TOP Education STORY
a month ago . 2 min Read
Support your child’s teachers

Mobilise fellow parents and other well-wishers so you can raise money, then invite your children’s teachers for a small envelope each. Make their day.

Bob Kisiki

If you are the “old skool” kind who decided that opening social media accounts is too “dot com” (which is often used with a hint of a sneer, making it derogatory), you might not know how much society adores and respects teachers.

Oh, they do, as you will see when you read World Teachers Day posts on platforms such as Twitter and Facebook. What an outpouring of love!

What (general and even particular) praise, targeted at all teachers and at specific teachers who did this and that to and for individual people! It is a love bonanza.

Yet, sadly, that is where it stops! From March 2020, when President Yoweri Museveni announced an initial 14 days of a total lockdown as the COVID-19 pandemic went viral, to this present moment as you read this, there is a category of people who a few have stopped to think about and if they have, it did not go beyond a cursory bambi (oh dear!).

But a plain oh dear is not enough. Let me explain. Many schools, both government-aided and private, depend almost exclusively on the fees parents pay to schools for their survival.

When schools collect fees from parents, they are then able to, among all the other expenses, pay their teachers.

When this does not happen, well, must I spell it out? Now let us stretch it a little bit. Because the lockdown paralysed office work and people’s private businesses, parents lost their income, which meant that even when they had to pay fees, it was not easy.

Besides, because on resumption of teaching, schools were operating at less than 50% capacity, with parents whose sources of income had been curtailed, there was practically no money to pay the many teachers who were called in to teach these few learners.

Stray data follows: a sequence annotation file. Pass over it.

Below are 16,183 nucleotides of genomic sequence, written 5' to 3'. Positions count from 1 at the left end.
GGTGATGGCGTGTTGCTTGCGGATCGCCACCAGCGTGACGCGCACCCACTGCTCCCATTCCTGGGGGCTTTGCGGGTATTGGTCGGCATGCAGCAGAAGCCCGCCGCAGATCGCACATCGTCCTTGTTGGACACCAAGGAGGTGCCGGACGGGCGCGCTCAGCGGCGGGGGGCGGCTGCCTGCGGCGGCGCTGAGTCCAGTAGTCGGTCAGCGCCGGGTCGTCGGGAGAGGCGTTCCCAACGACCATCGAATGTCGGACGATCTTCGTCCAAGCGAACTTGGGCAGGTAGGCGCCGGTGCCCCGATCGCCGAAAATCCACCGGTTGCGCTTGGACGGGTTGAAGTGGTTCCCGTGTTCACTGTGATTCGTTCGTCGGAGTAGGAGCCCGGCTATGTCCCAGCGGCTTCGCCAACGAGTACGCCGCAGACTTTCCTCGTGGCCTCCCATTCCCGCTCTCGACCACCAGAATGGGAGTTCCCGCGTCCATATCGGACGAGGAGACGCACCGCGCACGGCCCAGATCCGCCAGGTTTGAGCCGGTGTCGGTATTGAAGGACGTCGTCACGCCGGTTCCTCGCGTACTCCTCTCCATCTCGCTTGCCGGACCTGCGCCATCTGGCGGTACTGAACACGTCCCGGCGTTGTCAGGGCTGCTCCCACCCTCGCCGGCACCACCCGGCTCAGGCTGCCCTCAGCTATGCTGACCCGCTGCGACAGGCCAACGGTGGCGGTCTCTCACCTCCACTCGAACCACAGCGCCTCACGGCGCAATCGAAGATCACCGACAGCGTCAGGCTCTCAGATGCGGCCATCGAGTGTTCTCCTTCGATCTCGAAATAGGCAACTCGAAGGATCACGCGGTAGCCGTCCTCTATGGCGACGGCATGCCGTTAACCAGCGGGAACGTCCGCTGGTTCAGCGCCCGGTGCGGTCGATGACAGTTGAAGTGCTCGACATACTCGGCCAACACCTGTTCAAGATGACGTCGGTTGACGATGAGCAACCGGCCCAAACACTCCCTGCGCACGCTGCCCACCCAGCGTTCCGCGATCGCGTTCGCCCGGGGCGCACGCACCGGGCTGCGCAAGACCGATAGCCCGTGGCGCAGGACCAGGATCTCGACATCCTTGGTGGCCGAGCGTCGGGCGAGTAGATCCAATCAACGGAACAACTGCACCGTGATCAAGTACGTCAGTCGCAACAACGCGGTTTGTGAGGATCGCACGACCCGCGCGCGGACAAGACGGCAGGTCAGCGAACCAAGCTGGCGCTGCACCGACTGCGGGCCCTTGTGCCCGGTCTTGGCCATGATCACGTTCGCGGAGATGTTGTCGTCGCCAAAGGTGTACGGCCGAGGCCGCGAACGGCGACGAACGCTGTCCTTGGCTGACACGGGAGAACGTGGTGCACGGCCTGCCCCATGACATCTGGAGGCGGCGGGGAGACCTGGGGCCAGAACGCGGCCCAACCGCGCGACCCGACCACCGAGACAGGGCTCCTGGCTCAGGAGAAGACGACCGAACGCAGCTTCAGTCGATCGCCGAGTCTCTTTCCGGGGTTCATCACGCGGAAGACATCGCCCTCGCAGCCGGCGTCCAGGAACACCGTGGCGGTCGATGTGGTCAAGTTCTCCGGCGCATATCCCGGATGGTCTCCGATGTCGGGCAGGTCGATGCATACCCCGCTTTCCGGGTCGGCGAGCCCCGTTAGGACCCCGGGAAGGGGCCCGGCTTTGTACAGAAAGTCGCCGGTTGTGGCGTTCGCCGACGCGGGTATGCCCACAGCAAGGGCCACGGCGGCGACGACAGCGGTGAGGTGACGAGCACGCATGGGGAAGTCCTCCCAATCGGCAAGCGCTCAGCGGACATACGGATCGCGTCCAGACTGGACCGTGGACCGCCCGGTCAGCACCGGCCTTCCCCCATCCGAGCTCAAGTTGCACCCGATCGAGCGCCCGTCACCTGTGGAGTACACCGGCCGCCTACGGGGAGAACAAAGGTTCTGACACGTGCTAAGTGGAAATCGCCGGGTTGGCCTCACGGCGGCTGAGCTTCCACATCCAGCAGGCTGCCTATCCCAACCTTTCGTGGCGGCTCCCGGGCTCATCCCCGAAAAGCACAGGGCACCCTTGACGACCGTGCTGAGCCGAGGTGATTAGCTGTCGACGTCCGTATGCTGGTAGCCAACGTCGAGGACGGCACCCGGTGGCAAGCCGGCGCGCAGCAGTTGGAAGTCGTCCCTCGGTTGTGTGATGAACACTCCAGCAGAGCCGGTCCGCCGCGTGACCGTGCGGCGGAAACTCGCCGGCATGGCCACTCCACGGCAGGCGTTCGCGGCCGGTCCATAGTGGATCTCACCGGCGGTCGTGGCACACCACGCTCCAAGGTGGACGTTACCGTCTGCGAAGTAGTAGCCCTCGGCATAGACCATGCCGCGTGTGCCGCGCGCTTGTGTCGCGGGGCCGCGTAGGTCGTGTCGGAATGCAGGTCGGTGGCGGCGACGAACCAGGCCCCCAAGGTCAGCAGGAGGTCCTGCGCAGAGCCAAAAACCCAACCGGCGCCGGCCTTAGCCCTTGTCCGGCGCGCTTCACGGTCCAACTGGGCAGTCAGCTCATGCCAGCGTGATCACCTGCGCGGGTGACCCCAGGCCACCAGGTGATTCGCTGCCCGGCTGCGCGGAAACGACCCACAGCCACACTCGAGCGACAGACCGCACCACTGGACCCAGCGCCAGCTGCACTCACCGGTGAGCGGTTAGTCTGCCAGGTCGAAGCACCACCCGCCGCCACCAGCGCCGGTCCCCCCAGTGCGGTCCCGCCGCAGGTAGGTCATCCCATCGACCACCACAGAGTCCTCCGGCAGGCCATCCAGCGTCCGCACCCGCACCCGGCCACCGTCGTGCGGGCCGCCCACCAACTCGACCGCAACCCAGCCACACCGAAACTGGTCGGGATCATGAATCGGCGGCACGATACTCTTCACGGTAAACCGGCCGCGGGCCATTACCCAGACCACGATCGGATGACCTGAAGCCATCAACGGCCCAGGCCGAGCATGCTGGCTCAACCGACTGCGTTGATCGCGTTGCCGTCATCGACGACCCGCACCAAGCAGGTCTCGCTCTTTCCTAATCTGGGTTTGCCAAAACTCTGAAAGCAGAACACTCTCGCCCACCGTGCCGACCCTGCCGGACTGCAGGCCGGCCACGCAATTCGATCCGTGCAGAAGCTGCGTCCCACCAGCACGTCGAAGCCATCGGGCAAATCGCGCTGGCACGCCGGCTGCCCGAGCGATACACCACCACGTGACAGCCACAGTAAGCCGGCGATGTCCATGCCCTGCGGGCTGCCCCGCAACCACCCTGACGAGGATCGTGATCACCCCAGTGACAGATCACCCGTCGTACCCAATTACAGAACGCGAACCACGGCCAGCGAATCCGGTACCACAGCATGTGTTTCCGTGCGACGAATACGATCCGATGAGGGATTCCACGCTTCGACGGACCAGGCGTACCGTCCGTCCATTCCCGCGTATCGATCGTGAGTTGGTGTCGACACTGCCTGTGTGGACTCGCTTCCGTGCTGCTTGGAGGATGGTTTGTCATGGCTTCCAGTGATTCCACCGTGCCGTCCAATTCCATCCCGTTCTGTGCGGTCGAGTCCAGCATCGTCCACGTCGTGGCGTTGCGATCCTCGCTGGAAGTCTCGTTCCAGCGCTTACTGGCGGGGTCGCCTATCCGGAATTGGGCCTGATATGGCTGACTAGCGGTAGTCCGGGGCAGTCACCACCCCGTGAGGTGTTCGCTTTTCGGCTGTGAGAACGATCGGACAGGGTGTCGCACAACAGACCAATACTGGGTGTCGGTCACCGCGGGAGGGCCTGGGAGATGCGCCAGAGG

And that is not all. With the staggered reporting to school of the learners, with some leaving, while others were arriving, it meant that the one category of stakeholders who were a constant were the teachers.

They did not have a break; planning, teaching, assessing their learners and living on an empty tummy some of the time.

You are probably asking, how is this my concern? And probably you are right. Ideally, it is none of your concern. Ideally. But when did we last live under ideal conditions?

When did the normal last apply? While categories of people have been getting baskets of support from the Government, no one knows when the support promised to teachers will reach them.

That is why you, the parent whose child the teacher handles, need to do the previously unimaginable: Reach out to the teacher. Sign a cheque. Fill the boot of your car with basic supplies and drive to her house.

Mobilise fellow parents and other well-wishers so you can raise money, then invite your children’s teachers for a small envelope each. Make their day.

For, I can tell you this, no one will love, let alone enjoy teaching other people’s well-fed, well-groomed children, even as he himself and his family are famished, and go about in mops for garments.

Teachers’ day

Many individuals publicly praise teachers on different social media platforms yet, sadly, that is where it stops!


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